I re-read Poe’s Fall of the House of Usher and tried to like it better than I did the first read through and only marginally succeeded. My Bookman read it too. He liked it better than I did but he said he thinks Poe needed to make it longer and develop the story more. I am inclined to agree.
I can’t put my finger on it, but I feel like something is missing. Poe tries really hard with the narrator arriving at the mansion and describing the bleak wall, the “vacant eye-like windows,” decayed trees, a landscape which inspires “utter depression of the soul.” We have the narrator, unnamed, filled with trepidation, but willing to proceed to the house anyway because his boyhood friend whom he hasn’t seen in a very long time, wrote him a desperate letter begging him to come.
Roderick Usher lives in the house–which Poe tries hard to make creepy but just doesn’t quite pull off in my opinion, not like Shirley Jackson did in Haunting of Hill House–with his twin sister and a few servants. Usher has asked the narrator to come and keep him company in hopes that the mental agitation he is suffering will be calmed. Poe implies that house and the people who have lived in the house have worked upon each other over the generations. Usher even insists that the house is alive.
But there is nothing evil about the house, only the degenerate who lives there. Because, you see, it is hinted that the family is severely inbred which would account, in part for Roderick’s mental illness. Usher’s sister is also ill and soon to die according to the brother.
Spoilers Ahead! She does die and the brother insists on putting her in a room in the deeps of the mansion, “for now.” Eight days go by and there is a storm outside. The narrator is unaccountably restless, he thinks he is hearing things. Usher comes to his room in a panic and the narrator tries to calm him by reading him a romance. But as the valiant hero in the story progresses, killing dragons and banging down doors, the two men hear echos of splintering wood and wails and screams from inside the house. And before you know it, Usher’s sister comes crashing into the room. This time she really does die but not before the shock of seeing her kills Usher. The narrator can’t stand it and flees the house which falls in behind him.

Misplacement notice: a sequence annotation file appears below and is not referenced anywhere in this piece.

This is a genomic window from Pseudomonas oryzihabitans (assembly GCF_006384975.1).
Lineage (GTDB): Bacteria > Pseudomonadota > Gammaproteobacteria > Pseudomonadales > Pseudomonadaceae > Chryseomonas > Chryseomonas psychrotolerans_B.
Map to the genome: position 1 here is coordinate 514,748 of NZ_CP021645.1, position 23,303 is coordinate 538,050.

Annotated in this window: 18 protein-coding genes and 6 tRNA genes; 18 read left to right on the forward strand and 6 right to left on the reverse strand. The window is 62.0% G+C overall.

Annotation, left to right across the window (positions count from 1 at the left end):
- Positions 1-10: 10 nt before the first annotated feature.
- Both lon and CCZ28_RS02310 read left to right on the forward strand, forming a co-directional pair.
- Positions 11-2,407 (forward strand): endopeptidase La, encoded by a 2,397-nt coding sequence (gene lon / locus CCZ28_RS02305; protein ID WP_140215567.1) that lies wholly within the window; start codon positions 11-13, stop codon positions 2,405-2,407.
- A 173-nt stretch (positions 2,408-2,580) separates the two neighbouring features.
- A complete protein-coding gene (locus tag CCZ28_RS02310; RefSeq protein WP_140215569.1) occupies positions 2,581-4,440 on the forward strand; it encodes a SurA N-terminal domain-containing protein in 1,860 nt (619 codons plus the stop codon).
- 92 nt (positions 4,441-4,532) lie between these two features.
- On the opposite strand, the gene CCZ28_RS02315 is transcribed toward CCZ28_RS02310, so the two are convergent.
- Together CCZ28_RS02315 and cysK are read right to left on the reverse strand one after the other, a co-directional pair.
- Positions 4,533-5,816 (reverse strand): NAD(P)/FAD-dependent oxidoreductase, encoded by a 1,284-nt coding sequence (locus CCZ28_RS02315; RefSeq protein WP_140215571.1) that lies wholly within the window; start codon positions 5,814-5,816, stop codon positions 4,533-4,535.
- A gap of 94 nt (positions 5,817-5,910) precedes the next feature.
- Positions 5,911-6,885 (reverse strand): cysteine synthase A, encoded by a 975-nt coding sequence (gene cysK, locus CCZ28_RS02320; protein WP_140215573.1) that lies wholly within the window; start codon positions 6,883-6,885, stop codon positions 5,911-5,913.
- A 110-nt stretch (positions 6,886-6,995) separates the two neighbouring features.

The thing is, Usher knew all along she wasn’t dead. But I think he “killed” her because he was having an incestuous relationship with her and could no longer bear it. I found the relationship so vague that instead of working like the vagueness in Jekyll and Hyde does to stimulate the reader’s imagination, it works against it by not providing compelling enough evidence for Usher’s mental breakdown.
Poe provides a nice and tidy structure to the story with the progression of events in the first half reflected in those of the second half. He also provides several episodes of foreshadowing. He works on atmosphere too. But I didn’t find any of it building, at least for me, any sort of tension. So at the end when I am supposed to be filled with horror I am underwhelmed because even though I had never read the story before, I knew exactly what was going to happen because I was paying attention. Even that theoretically shouldn’t have been a problem. I know what is going to happen in The Cask of Amontillado and Masque of the Red Death, and Tell Tale Heart, but I love those stories. As I said at the beginning, there is something missing from Fall of the House of Usher. Those other stories have it, whatever it is. I guess even Poe can’t be brilliant all the time.
This was my final RIP Challenge read. I thought it was a novella but it was only a short story. I plan on reading Doris Lessing’s Fifth Child during Saturday’s read-a-thon and I am reading Lord of the Flies too, so those will make up for the shortness of the Poe selection.